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£20,000 raised for the ‘forgotten people’ of the Central African Republic

By Hanaa Foura Nov 28, 2014
The week began with the creation of the 'Lend a hand for CAR' poster where every hand donated a £1. Photo by Nasreen Uddin

KU’S Islamic Society (ISOC) raised a staggering £20,000 for the refugees of the Central African Republic (CAR).

The society estimated that £2,000 was donated each day at the Penrhyn Road campus alone, with an additional £9,000 raised in one day at a charity auction.

Bashir Ibrahim, student affairs officer for the Islamic Society (ISOC), said: “In the current climate where Islamophobia is so rife and negative stories and images are portrayed about Muslims, it’s refreshing to see such a strong and united display with many students demonstrating they care about humanity and mankind and will stand up against injustice wherever it may present itself.

“Not only did I feel proud to be a Muslim this week, I felt proud to be a Kingston University student.”

The money will be donated to the humanitarian aid organisation Muntada Aid who will provide family food packs and water wells to the refugees of the CAR, who have fled overcrowded camps in Chad.

ISOC decided to raise awareness towards the people of the CAR due to the lack of media attention and funding.

The society worked with Muntada Aid to provide funds for humanitarian relief towards the people in the CAR, as they believe they are ‘forgotten people’.

Haitham Al-Hatmi, president of the Islamic Society, said: “It was amazing how the university united for one cause and as a Muslim I was privileged to see all the Muslims at KU come together to show empathy and love towards those suffering in the CAR. The feelings I have experienced during this week are indescribable.

“With so much publicity and such a noticeable presence around KU campuses, people would enquire about the cause we were raising for and time and time again people were shocked to hear what was happening.”

The society raised the money by hosting events including a football tournament, documentary night in collaboration with Kingston’s Amnesty Society, international food day and a charity auction which was the biggest event of the week.

Jamie Wheeler-Roberts, president of the Kingston’s Amnesty International Society, said: “The work ISOC did during charity week is phenomenal and all societies, regardless of their affiliation, should take note of ISOC’s tenacious fundraising efforts, which in the past have been tremendously successful.”

The charity week, which was held last week, saw 90 volunteers help set up the events and raise awareness to inform students about the CAR crisis.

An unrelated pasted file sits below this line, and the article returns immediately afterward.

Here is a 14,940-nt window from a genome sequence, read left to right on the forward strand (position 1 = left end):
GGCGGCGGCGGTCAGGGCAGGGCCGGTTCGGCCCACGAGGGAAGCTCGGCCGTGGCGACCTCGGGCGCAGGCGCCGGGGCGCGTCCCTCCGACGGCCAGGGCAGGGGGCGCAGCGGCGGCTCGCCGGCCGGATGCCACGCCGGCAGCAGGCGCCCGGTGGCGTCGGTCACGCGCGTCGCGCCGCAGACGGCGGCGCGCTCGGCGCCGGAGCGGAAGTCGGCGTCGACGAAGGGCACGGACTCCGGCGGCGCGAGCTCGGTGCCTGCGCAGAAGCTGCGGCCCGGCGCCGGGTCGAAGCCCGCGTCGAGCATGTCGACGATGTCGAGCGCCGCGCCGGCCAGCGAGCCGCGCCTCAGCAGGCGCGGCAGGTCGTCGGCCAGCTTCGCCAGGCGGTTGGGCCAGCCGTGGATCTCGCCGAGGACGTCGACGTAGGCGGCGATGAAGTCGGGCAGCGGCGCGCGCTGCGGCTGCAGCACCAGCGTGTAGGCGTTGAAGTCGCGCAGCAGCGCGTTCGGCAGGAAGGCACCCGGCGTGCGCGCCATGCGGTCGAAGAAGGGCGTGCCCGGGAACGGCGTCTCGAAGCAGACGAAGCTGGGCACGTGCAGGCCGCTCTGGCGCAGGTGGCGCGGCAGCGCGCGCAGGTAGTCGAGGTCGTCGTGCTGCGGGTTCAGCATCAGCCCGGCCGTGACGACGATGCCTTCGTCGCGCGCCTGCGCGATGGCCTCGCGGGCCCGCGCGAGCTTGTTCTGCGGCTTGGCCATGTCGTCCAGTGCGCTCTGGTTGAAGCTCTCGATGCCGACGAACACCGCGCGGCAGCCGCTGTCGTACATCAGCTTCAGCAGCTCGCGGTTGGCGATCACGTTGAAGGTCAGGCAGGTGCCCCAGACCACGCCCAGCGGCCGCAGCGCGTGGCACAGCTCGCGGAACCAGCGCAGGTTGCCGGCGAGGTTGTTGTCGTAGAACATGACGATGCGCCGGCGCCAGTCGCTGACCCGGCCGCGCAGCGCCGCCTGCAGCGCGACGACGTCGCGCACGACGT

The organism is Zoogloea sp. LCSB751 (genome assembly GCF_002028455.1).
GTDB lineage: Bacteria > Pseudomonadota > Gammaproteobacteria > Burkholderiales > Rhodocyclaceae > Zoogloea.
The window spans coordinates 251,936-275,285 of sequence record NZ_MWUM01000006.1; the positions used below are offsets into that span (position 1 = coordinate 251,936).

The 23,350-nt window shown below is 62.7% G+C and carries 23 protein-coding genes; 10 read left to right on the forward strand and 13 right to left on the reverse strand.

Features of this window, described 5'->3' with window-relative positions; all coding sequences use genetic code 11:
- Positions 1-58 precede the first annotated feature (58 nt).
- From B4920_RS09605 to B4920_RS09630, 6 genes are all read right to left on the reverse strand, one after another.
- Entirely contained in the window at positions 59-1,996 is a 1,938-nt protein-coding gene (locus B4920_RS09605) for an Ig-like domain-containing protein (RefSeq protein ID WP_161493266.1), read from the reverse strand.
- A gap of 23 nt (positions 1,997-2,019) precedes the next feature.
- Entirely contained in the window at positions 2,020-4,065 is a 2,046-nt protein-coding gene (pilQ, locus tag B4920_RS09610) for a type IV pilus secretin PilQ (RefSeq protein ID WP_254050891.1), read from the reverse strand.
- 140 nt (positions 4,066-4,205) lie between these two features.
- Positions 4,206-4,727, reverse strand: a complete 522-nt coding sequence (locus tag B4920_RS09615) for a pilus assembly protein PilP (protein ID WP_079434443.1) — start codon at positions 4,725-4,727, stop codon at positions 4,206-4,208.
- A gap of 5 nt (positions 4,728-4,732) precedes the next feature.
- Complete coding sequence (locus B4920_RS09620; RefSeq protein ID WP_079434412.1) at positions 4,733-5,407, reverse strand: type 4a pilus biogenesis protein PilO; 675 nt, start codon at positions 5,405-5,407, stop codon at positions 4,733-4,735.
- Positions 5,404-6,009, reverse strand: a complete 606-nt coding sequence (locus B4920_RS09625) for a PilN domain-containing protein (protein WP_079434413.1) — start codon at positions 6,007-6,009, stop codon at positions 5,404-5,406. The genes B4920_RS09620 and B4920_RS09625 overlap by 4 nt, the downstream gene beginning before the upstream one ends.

Muntada Aid, which is a global humanitarian movement that operates in some of the world’s most vulnerable places providing assistance, has worked closely with ISOC, providing them with banners, posters and buckets to help the society fundraising during the week.

Sayid Aden Ali, overseas manager at Muntada Aid, said: “We at Muntada Aid are thrilled with the efforts of KU’s ISOC charity week which has over the years raised thousands of pounds to support our vital humanitarian projects around the world. Money that KU’s ISOC charity week has raised has made a huge difference to thousands of lives.”

Al-Hatmi said that the UN has warned that the CAR crisis is one of the most underfunded humanitarian emergencies in the world.

Ali Abdar, MSc Cancer Biology student said: “I feel embarrassed to say I was rather ignorant about the struggles of the people of the CAR. If the Islamic Society didn’t host this Charity Week, I don’t know if the crisis in CAR would ever have come to my attention.”

Muntada Aid is currently in Chad, where there are four refuggee camps, providing emergency assistance to the refugees who have fled from the CAR. They are providing food in the camps and digging wells to provide clean drinking water.

Aden Ali said: “Having met with families who have walked for days and in some cases months to reach the safety of Chad, they described scenes of horrific and barbaric murders they have witnessed. Our biggest concern was for the children who will be forever scared by this conflict.”

ISOC have worked with Muntada Aid for the past three years where they raised £18,000 last year that went towards the Syria Emergency Campaign.

The money was used to set up a camp for women and children in Syria providing shelter, education and a safe environment.

Muntada Aid’s Syria refugee village project was completed last February and host 100 Syrian families said Aden Ali.

“We have worked with Al-Muntada aid during our previous charity weeks and we have built a good relationship over the years,” said Al-Hatmi.


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